Legendary Trail Magic at the Wiley Shelter

On day 45 of my hike, I was getting back on trail midday after visiting a friend (who didn’t have a car). I’ve had a good experience hitchhiking so far, and I decided to hitch from Pawling back to the trailhead at the Dover Oak. I positioned myself on the road and put my thumb out. A few cars passed me by, and then a car rolled up slowly from the parking lot I was standing near. The passenger window rolled down and a woman smiled at me from the driver’s seat. I thanked her for stopping and told her I was looking for a ride to the trail, five minutes away. She was happy to take me there.

I put my pack and sticks in her backseat and got in the front. Her name was Amy, and she told me that she works at the factory I had been standing near and was on her lunch break. I thanked her for taking time from her break to give me a ride. She explained that she is familiar with the trail and the hiking community, but has never actually given a hitchhiker a ride before due to hitchhiker fear. I nodded and explained that it goes both ways, but I’ve had good experiences and am grateful there are so many people willing to give hikers a ride. It can be exhausting taking care of our basic needs and survival on the trail day in and day out, and the gear and skills we have don’t always apply in civilization, where the lack of sidewalks can make road walking treacherous. I have found my thru-hike to be an incredible lesson both in self-sufficiency and in reliance on others. I am learning how to ask for help, and I explained to Amy that hiking is helping me change my habit of not asking for help when it is the most reasonable thing to do. During the short car ride, I learned that Amy is the president of the organization that manages the Little Free Libraries I had been delighted to see on the trail in New York. I loved the LFLs in my community before trail and thanked her for her efforts on such a cool community project. When leaving to get back on trail, I thanked her for taking time out of her lunch break to give me a ride and wished her well.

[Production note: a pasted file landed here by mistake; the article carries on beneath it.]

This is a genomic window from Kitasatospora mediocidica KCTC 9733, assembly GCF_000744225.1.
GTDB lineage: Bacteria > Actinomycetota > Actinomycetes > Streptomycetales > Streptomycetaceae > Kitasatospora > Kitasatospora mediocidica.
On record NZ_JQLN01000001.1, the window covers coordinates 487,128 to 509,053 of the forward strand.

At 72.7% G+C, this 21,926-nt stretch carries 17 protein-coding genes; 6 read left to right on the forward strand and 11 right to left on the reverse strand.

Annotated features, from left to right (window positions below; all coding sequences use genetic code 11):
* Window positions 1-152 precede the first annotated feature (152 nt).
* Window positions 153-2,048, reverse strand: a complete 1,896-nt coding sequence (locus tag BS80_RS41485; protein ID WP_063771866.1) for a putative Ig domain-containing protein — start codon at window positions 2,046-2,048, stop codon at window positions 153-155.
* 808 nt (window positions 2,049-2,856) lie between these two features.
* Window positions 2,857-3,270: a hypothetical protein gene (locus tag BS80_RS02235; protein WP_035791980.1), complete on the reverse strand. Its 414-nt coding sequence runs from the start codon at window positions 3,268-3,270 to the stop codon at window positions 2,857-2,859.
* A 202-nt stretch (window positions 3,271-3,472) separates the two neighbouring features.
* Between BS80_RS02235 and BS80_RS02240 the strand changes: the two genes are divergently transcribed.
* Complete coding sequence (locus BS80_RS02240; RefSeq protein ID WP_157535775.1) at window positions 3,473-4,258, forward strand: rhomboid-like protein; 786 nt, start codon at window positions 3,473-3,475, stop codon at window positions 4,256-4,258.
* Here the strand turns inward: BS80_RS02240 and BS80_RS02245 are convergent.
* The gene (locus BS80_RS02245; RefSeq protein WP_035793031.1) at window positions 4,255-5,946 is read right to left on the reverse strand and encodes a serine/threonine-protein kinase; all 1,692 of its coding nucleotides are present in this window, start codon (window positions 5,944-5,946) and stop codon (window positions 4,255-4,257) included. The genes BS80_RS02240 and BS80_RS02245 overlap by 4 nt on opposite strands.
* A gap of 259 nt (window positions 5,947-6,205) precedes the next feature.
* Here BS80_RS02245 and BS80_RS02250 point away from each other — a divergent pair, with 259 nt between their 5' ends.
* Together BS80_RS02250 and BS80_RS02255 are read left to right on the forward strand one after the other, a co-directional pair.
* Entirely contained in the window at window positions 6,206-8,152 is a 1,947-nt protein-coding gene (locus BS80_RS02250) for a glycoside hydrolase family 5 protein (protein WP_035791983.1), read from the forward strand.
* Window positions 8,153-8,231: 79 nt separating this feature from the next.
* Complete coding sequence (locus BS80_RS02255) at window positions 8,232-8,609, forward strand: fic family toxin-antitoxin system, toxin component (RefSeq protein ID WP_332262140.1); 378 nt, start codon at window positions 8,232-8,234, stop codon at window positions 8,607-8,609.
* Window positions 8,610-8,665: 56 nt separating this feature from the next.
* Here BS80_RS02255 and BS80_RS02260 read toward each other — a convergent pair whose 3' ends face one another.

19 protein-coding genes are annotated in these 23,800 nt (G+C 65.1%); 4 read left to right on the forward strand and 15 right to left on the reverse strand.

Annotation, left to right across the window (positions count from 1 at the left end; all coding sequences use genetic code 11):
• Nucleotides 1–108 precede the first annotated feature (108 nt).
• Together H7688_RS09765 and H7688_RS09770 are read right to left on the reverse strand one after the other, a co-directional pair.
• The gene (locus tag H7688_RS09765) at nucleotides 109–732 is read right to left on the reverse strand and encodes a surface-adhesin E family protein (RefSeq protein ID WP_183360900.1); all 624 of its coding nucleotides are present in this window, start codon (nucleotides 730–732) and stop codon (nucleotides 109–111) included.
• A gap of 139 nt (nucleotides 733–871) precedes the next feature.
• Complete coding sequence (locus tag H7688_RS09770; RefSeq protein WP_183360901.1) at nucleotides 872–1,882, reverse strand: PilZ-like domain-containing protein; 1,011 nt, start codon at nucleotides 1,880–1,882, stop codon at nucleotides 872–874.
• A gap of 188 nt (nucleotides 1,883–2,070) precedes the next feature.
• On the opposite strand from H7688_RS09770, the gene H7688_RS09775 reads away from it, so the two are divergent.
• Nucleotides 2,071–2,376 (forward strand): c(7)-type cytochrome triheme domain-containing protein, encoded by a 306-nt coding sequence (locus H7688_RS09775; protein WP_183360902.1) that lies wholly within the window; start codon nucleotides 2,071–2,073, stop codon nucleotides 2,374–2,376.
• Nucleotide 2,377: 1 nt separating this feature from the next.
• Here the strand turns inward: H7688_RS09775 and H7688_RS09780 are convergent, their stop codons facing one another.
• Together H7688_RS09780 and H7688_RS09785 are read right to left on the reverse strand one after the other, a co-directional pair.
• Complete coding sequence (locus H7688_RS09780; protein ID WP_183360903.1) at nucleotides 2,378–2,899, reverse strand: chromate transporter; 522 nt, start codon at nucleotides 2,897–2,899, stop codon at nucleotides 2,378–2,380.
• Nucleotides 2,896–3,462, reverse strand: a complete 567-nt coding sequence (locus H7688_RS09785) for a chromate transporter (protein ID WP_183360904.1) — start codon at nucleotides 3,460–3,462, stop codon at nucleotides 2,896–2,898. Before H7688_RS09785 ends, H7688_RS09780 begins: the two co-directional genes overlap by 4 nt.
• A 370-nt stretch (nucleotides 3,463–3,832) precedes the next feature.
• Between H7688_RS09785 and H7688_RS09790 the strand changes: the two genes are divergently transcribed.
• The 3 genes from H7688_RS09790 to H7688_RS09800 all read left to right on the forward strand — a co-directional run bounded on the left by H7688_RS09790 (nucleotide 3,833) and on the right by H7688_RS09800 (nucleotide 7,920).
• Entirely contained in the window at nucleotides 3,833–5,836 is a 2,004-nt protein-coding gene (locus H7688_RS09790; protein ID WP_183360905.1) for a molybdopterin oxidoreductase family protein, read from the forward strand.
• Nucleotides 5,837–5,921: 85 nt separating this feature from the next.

I found trail magic by the Dover Oak!

As I approached the trailhead, I saw a table with goodies and a gentleman standing there. He introduced himself as Soda Bread and explained that he was doing trail magic that day. He, somewhat dismayed, stated the obvious: I probably didn’t really need any trail magic since I was just getting back from town. He was right, but I took a ziploc bag (can never have enough clean ones!) and asked him to take a picture of me hugging the Dover Oak, which he was happy to do. Thanks to Soda Bread, I got such awesome photos, so I think I managed to cash in on his trail magic pretty well!

The Dover Oak is the largest oak tree on the AT.

We chatted briefly and he asked where I was staying the night. I told him my destination was the Wiley Shelter. He nodded and informed me that he might be there that evening, while also making it clear that he wasn’t following me. I didn’t get any bad vibe from the interaction and was grateful to meet someone so supportive of the hikers. I told him it would be great to see him if he made it there later.

I hit the trail and did a relaxed eight miles to the shelter. As I was getting water, I met three new hikers: Poncho, Strawberry Shortcake, and The Bluebird Bard. When I introduced myself, Bluebird got excited and asked me if I knew Superchill. I said no. They told me someone had told them they would like Fresh Prince, and they thought it was Superchill. But then they remembered, it was Lotus! They met Lotus at the car show in Pawling, when Lotus was stuck there waiting for a new tent after losing her tent poles. Since I was behind, I had looked for the pole bag along the trail where she had dropped them, but I didn’t find them.

I found out that The Bard was doing five-mile days with zeros in between, a slow pace that would mean that most hikers they met would pass them by. But we could at least hang out for the night since we both had the same final destination: the Wiley Shelter.